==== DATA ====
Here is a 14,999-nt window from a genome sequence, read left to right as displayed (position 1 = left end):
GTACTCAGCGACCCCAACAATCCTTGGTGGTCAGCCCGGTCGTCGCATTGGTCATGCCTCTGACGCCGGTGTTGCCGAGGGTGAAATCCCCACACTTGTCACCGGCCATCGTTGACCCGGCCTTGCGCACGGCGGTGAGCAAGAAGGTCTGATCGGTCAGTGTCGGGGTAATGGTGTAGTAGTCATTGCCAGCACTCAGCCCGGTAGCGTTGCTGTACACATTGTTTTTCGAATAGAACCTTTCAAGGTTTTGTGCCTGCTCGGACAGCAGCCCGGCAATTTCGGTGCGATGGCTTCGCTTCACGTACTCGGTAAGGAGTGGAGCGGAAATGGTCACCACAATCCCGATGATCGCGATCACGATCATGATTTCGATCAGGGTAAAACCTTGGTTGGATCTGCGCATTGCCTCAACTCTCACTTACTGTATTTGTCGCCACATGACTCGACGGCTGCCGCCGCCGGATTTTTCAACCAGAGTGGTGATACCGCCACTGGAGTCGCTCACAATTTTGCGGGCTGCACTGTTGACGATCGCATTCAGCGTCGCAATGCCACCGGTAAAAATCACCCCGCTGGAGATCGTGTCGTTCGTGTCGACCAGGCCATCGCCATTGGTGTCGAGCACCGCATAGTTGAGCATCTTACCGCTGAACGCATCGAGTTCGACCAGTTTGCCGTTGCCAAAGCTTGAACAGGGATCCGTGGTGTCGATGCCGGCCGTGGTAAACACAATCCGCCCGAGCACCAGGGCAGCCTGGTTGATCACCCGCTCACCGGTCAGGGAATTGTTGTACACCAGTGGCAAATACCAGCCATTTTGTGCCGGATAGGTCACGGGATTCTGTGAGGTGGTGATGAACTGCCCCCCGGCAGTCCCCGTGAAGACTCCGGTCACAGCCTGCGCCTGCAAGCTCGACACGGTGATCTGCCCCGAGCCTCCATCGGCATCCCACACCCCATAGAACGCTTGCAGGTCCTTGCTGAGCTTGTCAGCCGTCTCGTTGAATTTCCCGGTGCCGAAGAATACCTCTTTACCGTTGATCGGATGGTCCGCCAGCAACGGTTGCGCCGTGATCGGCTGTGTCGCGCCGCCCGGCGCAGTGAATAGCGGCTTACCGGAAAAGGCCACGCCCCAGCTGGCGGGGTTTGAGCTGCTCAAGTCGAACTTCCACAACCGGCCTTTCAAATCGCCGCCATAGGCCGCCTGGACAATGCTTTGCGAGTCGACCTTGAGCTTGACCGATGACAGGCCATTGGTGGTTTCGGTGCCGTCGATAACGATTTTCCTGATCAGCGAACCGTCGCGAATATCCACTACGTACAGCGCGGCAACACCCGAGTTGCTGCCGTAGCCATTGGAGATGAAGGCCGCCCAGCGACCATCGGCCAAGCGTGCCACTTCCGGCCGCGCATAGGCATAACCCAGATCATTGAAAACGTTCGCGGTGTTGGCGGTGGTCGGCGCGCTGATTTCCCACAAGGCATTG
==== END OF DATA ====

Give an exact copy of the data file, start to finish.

Here is a 14,999-nt window from a genome sequence, read left to right as displayed (position 1 = left end):
GTACTCAGCGACCCCAACAATCCTTGGTGGTCAGCCCGGTCGTCGCATTGGTCATGCCTCTGACGCCGGTGTTGCCGAGGGTGAAATCCCCACACTTGTCACCGGCCATCGTTGACCCGGCCTTGCGCACGGCGGTGAGCAAGAAGGTCTGATCGGTCAGTGTCGGGGTAATGGTGTAGTAGTCATTGCCAGCACTCAGCCCGGTAGCGTTGCTGTACACATTGTTTTTCGAATAGAACCTTTCAAGGTTTTGTGCCTGCTCGGACAGCAGCCCGGCAATTTCGGTGCGATGGCTTCGCTTCACGTACTCGGTAAGGAGTGGAGCGGAAATGGTCACCACAATCCCGATGATCGCGATCACGATCATGATTTCGATCAGGGTAAAACCTTGGTTGGATCTGCGCATTGCCTCAACTCTCACTTACTGTATTTGTCGCCACATGACTCGACGGCTGCCGCCGCCGGATTTTTCAACCAGAGTGGTGATACCGCCACTGGAGTCGCTCACAATTTTGCGGGCTGCACTGTTGACGATCGCATTCAGCGTCGCAATGCCACCGGTAAAAATCACCCCGCTGGAGATCGTGTCGTTCGTGTCGACCAGGCCATCGCCATTGGTGTCGAGCACCGCATAGTTGAGCATCTTACCGCTGAACGCATCGAGTTCGACCAGTTTGCCGTTGCCAAAGCTTGAACAGGGATCCGTGGTGTCGATGCCGGCCGTGGTAAACACAATCCGCCCGAGCACCAGGGCAGCCTGGTTGATCACCCGCTCACCGGTCAGGGAATTGTTGTACACCAGTGGCAAATACCAGCCATTTTGTGCCGGATAGGTCACGGGATTCTGTGAGGTGGTGATGAACTGCCCCCCGGCAGTCCCCGTGAAGACTCCGGTCACAGCCTGCGCCTGCAAGCTCGACACGGTGATCTGCCCCGAGCCTCCATCGGCATCCCACACCCCATAGAACGCTTGCAGGTCCTTGCTGAGCTTGTCAGCCGTCTCGTTGAATTTCCCGGTGCCGAAGAATACCTCTTTACCGTTGATCGGATGGTCCGCCAGCAACGGTTGCGCCGTGATCGGCTGTGTCGCGCCGCCCGGCGCAGTGAATAGCGGCTTACCGGAAAAGGCCACGCCCCAGCTGGCGGGGTTTGAGCTGCTCAAGTCGAACTTCCACAACCGGCCTTTCAAATCGCCGCCATAGGCCGCCTGGACAATGCTTTGCGAGTCGACCTTGAGCTTGACCGATGACAGGCCATTGGTGGTTTCGGTGCCGTCGATAACGATTTTCCTGATCAGCGAACCGTCGCGAATATCCACTACGTACAGCGCGGCAACACCCGAGTTGCTGCCGTAGCCATTGGAGATGAAGGCCGCCCAGCGACCATCGGCCAAGCGTGCCACTTCCGGCCGCGCATAGGCATAACCCAGATCATTGAAAACGTTCGCGGTGTTGGCGGTGGTCGGCGCGCTGATTTCCCACAAGGCATTG